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Things are really taking off in world of flying taxis

yellow flying taxi with a cloudy blue sky background

The idea of flying taxis still seems like something out of a science fiction movie – even though they could be hovering over the streets of Paris, taking passengers to and from this summer’s Olympic Games.

Sci-fi has become reality – the technology exists, the flying taxis have been built and test flights have been carried out. But, understandably, flying cabs must satisfy multiple safety and aviation regulations before they are allowed to operate – and all the licences needed for this summer’s Olympics are not quite there.


Public hire taxis and PHVs go through checks to ensure they are safe, the drivers are qualified and the correct taxi insurance is in place. Take all that into account, then make it airborne, flying over a densely populated city, and the list of safety requirements and regulations is understandably huge.

This is the situation faced by VoloCity – the two-seater flying taxi developed by German aviation start-up Volocopter – which is ready for flight. As Politico reveals, delays obtaining the necessary licences has pushed back lift-off by about a year.

However, while the flying taxis will not be allowed to operate fare-paying routes, it is still possible the VoloCity aircraft could still be used to shuttle athletes and VIPs around the Games sites.

Despite the apparent setback for Europe’s first flying taxi, China has issued the world’s first certification for an autonomous flying taxi.

Cleared for take-off reports that Chinese startup Ehang’s EH216-S unmanned electric aircraft is the world’s first to receive a safety and airworthiness certificate.

Like other flying cabs, the two-seater electric vehicle uses several small rotors and has a range of 30km.

China’s Civil Aviation Administration told AFP: “This model will undergo operational qualification examinations and will be officially put into commercial operation once it has met the requirements.”

EHang founder and CEO Hu Huazhi was delighted with the news, adding: “We hope to be the first in the world, in the short term, to launch commercial operation of autopilot eVTOLs.”

Dubai deal

There is similar excitement in the US where California-based Joby Aviation has reached an agreement to launch flying taxis in Dubai within two years.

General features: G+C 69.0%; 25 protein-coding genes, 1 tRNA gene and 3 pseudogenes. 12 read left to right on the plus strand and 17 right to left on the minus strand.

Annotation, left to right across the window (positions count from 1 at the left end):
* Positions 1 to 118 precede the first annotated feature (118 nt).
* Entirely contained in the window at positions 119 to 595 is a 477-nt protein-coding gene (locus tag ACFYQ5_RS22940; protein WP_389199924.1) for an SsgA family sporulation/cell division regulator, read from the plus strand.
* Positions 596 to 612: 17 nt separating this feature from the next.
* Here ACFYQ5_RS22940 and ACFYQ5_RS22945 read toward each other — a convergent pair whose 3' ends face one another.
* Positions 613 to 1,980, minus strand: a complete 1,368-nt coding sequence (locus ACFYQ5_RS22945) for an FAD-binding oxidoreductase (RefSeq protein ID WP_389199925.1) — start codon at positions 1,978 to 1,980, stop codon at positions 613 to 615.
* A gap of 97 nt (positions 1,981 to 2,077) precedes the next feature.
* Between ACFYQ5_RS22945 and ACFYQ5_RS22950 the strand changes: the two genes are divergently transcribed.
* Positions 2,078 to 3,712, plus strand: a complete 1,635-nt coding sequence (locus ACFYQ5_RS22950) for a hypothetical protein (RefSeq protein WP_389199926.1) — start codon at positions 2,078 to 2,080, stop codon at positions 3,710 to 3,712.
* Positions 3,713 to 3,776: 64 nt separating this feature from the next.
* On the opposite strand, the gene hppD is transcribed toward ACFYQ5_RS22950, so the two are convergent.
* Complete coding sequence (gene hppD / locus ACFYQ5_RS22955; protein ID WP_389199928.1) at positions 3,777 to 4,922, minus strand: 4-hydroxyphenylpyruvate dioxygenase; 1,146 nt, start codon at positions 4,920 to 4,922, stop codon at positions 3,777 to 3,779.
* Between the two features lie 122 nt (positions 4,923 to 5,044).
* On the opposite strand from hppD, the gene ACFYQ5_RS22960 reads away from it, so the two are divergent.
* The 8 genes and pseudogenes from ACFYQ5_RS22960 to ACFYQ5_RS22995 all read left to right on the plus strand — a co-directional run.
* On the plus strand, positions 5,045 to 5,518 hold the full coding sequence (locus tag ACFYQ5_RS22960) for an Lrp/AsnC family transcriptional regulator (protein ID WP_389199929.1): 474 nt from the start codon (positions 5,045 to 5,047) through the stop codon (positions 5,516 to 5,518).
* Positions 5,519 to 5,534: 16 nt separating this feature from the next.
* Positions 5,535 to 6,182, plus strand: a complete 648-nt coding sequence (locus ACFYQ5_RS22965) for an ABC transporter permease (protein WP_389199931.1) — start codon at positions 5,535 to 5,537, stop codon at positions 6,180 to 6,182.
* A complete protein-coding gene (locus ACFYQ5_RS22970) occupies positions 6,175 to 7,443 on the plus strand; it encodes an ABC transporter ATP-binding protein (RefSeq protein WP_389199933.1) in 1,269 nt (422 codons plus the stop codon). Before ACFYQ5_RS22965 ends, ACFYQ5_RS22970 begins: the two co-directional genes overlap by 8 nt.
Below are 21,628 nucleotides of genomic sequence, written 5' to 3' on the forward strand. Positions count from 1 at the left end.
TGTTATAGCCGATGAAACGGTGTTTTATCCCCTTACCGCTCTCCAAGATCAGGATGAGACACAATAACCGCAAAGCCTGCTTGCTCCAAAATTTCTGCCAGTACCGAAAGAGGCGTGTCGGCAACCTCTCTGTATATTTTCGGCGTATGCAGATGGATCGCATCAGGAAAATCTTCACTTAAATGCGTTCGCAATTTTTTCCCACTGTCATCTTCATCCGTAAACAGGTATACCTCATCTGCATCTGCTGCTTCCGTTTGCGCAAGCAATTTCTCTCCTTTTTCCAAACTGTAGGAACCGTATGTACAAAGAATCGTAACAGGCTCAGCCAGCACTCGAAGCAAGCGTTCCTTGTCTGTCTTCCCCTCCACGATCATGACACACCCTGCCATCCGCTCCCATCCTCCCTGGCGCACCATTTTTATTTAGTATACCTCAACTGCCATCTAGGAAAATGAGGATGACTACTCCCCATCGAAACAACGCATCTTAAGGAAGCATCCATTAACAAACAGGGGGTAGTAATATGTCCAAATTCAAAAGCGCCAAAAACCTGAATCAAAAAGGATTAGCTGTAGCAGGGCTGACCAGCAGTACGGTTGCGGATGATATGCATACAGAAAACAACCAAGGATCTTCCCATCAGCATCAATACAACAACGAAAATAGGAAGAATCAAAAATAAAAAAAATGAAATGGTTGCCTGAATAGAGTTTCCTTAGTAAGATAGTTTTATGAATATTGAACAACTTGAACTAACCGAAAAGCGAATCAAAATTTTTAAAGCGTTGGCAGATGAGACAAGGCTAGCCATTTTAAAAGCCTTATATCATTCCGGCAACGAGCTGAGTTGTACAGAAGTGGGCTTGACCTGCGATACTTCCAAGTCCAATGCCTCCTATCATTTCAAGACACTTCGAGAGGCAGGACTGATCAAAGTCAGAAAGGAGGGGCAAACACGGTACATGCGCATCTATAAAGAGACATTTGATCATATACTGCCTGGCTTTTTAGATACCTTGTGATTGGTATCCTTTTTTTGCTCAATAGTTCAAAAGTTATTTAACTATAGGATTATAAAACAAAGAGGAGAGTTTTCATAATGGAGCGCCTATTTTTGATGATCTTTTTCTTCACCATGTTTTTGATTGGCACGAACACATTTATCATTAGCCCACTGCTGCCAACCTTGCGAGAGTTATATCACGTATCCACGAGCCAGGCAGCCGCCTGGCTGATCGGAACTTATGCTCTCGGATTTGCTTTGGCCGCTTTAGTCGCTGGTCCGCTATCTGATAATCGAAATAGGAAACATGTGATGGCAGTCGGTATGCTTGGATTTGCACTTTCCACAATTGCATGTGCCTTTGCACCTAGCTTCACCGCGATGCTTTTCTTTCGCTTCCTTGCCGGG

The cabs will carry four passengers and a pilot and have a top speed of 200mph, reducing the current journey from Dubai International Airport to Palm Jumeirah from 45 minutes to 10. reports that the deal will give Joby exclusive rights to operate flying cabs in Dubai for six years, as well as receiving support from the country’s Road and Transport Authority.

Joby founder and CEO JoeBen Bevirt told Airqualitynews: “It is an honor to partner with the government of Dubai to demonstrate the value of sustainable air travel to the world.

“Today’s landmark agreement delivers on all three ingredients required to successfully launch an air taxi service – a definitive path to operations, well-placed infrastructure supported by dedicated partners, and an aircraft with the capacity and range to deliver meaningful journeys.

“We’re looking forward to delivering an incredible experience for residents and visitors to Dubai as early as 2025 and we’re excited to be laying the groundwork for the expansion of our service across the wider UAE.”

There will be four vertiports designed and operated by Skyports.

While the dream of taxis flying over Paris this summer is unlikely to become a reality, we could still see them over the city’s iconic skyline as a free shuttle service for a select few.

But, given developments in Dubai and China, the next couple of years could see huge steps forward to creating flying taxis around the world.

All information is correct at time of publication. Information provided within this article may have changed over time. No responsibility for its accuracy or correctness is assumed by John Patons Insurance Services or any of its employees.